Cash was being withdrawn from a woman's account after she had been murdered, the Crown says.

Pakeeza Yusuf was found buried under Takapuna overbridge with her three-year-old daughter Juwairiyah "Jojo" Kalim in October 2014.

The Crown alleges the pair were murdered by Kamal Gyanendra Reddy, 42 at the end of 2006 or start of 2007.

But after that period significant cash withdrawals were being made from ATM machines.


Prosecutors called police intelligence analyst Helen Little as a witness this afternoon who gave evidence regarding bank activity of both victims and the defendant.

She said there were changes in the patterns of all three parties' accounts from December 2006 onwards.

In 2006, Ms Yusuf's account saw about 50 transactions per month - automatic payments, eftpos debits and ATM withdrawals.

Documents placed before the jury showed trips to Burger King, The Warehouse and superettes.

In February and March 2007 - when she was dead, according to the Crown - there were no such eftpos debits, only cash ATM withdrawals.

Unlike the sums Ms Yusuf had previously taken out, they were sometimes upwards of $500.

Ms Little also reviewed Reddy's Kiwibank account over the same period.

In 2006 there appeared to be regular transactions, sometimes numbering more than 40 a month.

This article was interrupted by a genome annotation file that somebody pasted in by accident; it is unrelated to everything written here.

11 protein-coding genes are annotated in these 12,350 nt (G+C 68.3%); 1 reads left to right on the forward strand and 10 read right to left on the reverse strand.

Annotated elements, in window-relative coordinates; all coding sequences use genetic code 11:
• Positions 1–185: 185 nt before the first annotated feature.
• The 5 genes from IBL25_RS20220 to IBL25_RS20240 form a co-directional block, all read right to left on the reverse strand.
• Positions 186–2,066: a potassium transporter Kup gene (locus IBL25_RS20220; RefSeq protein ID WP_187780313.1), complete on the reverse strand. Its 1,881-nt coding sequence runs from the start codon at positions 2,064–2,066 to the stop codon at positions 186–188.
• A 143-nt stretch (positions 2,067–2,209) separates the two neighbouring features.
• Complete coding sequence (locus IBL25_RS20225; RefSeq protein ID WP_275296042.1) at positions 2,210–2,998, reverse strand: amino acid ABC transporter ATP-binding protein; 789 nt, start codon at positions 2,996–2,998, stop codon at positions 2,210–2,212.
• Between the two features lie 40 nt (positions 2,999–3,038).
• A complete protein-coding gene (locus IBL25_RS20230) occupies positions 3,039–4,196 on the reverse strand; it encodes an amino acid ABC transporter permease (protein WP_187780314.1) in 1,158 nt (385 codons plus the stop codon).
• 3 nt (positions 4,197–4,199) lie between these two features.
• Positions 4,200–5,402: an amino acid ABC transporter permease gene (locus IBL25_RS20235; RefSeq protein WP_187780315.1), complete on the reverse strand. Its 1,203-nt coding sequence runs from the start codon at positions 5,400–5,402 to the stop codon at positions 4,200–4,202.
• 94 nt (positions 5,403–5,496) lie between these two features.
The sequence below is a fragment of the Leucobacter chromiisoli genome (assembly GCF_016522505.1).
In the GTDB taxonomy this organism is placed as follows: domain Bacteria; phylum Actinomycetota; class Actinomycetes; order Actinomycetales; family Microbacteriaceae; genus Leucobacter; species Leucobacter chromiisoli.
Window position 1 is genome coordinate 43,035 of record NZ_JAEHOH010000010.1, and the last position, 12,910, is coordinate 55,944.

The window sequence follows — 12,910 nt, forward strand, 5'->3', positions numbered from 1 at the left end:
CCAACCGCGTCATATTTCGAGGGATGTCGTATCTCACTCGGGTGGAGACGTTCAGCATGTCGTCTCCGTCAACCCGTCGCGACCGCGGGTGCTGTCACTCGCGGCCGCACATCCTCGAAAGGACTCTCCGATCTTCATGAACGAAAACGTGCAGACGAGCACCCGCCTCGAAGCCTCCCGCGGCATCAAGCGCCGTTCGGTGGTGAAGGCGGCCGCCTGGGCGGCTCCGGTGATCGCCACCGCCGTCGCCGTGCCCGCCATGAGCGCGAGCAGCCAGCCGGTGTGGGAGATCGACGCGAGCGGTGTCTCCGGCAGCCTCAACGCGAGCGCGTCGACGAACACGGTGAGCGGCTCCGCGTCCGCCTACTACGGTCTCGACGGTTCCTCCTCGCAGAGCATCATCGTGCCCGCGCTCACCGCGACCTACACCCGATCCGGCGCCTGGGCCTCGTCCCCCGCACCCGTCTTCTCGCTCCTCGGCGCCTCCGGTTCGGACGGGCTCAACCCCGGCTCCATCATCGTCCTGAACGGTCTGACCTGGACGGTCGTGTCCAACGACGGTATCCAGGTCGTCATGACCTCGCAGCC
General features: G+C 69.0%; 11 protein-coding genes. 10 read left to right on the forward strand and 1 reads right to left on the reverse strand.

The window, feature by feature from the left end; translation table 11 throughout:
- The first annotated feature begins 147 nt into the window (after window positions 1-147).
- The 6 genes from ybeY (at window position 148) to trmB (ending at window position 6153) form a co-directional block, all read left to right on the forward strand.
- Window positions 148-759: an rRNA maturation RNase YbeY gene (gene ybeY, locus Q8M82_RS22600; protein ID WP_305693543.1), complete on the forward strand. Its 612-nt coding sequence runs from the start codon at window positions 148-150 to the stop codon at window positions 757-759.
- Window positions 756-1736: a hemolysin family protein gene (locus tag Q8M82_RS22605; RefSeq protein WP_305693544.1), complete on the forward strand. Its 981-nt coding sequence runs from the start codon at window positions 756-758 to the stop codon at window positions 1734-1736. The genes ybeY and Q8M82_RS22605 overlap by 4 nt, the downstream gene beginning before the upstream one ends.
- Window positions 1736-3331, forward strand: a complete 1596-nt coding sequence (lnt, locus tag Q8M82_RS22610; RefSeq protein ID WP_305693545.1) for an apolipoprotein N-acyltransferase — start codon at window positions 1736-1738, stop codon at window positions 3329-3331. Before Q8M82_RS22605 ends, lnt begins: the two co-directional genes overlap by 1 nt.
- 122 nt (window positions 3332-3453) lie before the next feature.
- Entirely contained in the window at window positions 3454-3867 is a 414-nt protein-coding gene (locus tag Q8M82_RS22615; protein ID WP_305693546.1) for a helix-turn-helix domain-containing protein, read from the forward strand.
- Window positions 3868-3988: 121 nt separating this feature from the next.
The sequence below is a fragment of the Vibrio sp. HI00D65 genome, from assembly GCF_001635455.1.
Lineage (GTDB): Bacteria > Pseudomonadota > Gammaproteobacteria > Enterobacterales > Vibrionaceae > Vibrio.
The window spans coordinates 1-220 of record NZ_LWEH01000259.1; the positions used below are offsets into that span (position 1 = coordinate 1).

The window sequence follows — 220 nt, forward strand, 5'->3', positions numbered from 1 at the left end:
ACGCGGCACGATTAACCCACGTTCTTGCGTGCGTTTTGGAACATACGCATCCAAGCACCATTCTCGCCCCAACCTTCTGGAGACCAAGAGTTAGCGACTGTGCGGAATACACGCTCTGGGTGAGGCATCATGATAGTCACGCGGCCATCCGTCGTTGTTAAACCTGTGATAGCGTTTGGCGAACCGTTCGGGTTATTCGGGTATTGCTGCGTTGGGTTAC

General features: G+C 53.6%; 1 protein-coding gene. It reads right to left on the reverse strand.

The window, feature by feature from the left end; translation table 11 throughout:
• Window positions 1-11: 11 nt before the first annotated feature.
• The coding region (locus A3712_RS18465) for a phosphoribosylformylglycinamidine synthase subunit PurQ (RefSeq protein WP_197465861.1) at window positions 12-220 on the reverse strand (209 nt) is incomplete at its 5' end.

By the middle of 2007, at times there were fewer than 10.

Detective David Sanday earlier gave evidence of statements that Reddy had made to police in 2013.

He said Reddy told him he and Ms Yusuf used each other's bank accounts and knew the pin numbers to one another's eftpos cards.

The court also heard how the defendant allegedly told police the last time he had seen his partner was when she was getting a taxi to the airport to meet an aunt who was arriving from Australia.

The defendant believed they had then gone to Hamilton.

Reddy claimed everything was "normal" in the relationship at the time.

"There were no arguments and everything was good. I think she was happy because her ex-husband did not know where she was," Reddy said, according to Mr Sanday.

Ms Yusuf was living in Howick at the time of her disappearance and the defendant allegedly told police he would only stay the night at weekends.

"She told me if I got caught living at the house, WINZ would withdraw her benefit."
Between April and October 2014, police launched an extensive undercover operation targeting Reddy.

The court will hear through the trial how an undercover officer gained the defendant's trust through a series of "simulated criminal scenarios".

Eventually Reddy made admissions that he had killed the victims and buried their bodies, before unwittingly leading officers to the burial site.

But defence lawyer Jonathan Krebs warned the jury to be critical of the so-called confession.

"I say to you from the outset: it's false, it's a cobbled-together story."

He said his client was effectively groomed by undercover officers to the point where there was "immense pressure" on the 42-year-old to make admissions.

"What if a person didn't commit the crime but knew enough about the crime to give a plausible narrative?" he said.

The trial continues.